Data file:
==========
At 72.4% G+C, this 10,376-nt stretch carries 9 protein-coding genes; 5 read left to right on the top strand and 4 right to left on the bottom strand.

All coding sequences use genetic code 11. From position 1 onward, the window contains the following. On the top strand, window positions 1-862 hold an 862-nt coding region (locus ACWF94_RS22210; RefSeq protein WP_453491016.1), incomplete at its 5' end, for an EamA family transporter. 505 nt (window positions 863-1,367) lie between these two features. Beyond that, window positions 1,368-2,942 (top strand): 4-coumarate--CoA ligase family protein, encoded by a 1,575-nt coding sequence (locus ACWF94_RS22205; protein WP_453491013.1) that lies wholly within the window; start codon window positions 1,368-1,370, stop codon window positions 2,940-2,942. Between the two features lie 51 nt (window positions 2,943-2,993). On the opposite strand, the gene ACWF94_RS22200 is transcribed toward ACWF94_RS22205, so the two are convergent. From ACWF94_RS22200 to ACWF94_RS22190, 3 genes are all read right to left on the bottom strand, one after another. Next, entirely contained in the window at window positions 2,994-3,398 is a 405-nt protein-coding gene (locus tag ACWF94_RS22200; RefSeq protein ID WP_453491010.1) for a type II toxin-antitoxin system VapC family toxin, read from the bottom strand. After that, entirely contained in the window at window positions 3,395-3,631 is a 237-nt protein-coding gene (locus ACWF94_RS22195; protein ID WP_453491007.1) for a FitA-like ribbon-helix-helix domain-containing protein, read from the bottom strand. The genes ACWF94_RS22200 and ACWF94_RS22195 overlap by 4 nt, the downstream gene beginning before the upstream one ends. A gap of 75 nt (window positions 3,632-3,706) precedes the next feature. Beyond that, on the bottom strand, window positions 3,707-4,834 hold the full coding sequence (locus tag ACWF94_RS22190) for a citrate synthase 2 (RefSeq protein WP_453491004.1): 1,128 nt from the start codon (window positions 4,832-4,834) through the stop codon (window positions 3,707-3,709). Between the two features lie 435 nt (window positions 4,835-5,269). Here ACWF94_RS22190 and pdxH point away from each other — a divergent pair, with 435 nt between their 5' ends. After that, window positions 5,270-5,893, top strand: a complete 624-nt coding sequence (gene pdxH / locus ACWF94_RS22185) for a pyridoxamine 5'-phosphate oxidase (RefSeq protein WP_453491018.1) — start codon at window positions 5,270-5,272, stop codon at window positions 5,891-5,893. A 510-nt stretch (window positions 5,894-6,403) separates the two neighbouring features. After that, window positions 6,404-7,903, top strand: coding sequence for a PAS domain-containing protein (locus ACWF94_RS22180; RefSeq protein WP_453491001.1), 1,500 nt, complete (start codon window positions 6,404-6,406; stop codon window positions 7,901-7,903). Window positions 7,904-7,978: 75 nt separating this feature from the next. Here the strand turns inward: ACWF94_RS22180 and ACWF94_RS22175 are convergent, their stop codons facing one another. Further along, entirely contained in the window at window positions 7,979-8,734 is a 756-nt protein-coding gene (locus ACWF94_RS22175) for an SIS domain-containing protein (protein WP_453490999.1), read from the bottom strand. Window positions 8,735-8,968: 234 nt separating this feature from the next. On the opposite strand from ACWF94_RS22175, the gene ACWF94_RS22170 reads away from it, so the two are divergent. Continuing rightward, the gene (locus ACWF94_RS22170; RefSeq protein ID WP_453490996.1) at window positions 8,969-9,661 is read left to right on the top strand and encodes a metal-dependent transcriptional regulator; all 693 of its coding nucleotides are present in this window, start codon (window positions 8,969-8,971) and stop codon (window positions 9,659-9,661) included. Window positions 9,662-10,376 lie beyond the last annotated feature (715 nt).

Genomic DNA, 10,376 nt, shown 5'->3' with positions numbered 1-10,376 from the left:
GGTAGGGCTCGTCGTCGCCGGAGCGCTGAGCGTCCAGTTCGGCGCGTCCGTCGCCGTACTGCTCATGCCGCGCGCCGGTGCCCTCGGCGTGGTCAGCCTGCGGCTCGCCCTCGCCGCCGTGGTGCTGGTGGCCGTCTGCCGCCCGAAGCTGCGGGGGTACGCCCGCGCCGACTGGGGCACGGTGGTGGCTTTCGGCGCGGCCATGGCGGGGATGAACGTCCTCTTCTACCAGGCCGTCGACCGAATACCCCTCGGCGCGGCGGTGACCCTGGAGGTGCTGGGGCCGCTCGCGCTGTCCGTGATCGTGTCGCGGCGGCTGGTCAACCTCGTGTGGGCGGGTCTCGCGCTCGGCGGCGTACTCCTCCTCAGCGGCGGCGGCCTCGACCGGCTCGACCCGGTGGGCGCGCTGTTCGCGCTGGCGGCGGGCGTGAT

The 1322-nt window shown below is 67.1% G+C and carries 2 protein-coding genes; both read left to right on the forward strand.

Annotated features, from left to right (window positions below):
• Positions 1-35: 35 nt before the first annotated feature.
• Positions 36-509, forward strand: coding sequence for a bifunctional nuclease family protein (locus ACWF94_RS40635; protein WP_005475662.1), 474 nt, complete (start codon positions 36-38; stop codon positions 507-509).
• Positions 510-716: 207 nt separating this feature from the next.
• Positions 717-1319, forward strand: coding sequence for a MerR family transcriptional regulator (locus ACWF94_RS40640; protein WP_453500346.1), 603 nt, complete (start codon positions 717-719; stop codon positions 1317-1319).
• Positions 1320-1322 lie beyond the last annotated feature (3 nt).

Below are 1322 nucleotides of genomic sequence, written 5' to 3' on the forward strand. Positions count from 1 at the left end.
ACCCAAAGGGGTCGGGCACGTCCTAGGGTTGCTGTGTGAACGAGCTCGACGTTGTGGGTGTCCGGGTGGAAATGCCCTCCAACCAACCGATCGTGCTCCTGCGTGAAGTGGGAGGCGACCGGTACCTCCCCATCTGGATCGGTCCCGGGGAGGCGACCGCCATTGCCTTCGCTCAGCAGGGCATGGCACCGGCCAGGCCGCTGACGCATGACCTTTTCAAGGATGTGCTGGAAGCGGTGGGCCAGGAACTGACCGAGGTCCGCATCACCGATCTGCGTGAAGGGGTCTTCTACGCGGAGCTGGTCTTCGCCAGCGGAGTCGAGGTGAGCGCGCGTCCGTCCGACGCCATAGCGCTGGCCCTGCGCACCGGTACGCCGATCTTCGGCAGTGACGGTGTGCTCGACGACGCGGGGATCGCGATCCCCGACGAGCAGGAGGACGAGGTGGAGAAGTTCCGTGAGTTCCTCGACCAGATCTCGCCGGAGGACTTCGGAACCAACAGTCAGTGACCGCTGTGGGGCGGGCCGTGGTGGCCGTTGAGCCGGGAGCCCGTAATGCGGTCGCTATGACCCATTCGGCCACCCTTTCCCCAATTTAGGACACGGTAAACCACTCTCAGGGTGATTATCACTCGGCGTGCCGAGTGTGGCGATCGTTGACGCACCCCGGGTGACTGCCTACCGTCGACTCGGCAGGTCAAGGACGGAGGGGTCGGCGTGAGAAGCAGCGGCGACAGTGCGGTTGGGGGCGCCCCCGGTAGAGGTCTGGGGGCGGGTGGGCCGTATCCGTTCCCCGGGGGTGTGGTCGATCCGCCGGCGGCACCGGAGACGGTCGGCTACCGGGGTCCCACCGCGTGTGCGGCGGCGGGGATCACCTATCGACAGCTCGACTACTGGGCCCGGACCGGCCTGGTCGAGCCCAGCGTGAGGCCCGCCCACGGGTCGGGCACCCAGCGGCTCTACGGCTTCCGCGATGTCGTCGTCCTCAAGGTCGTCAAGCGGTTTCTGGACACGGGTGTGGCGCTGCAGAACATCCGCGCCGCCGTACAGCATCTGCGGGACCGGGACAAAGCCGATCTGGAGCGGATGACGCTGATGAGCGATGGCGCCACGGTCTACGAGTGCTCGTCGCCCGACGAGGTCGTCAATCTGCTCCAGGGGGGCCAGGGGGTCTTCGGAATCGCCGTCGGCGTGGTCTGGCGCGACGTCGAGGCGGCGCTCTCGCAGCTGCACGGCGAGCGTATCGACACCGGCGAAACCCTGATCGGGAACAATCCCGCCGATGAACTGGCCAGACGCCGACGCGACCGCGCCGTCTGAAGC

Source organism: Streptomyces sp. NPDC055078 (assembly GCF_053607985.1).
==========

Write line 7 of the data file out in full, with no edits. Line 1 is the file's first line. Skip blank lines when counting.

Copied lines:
• Positions 1-35: 35 nt before the first annotated feature.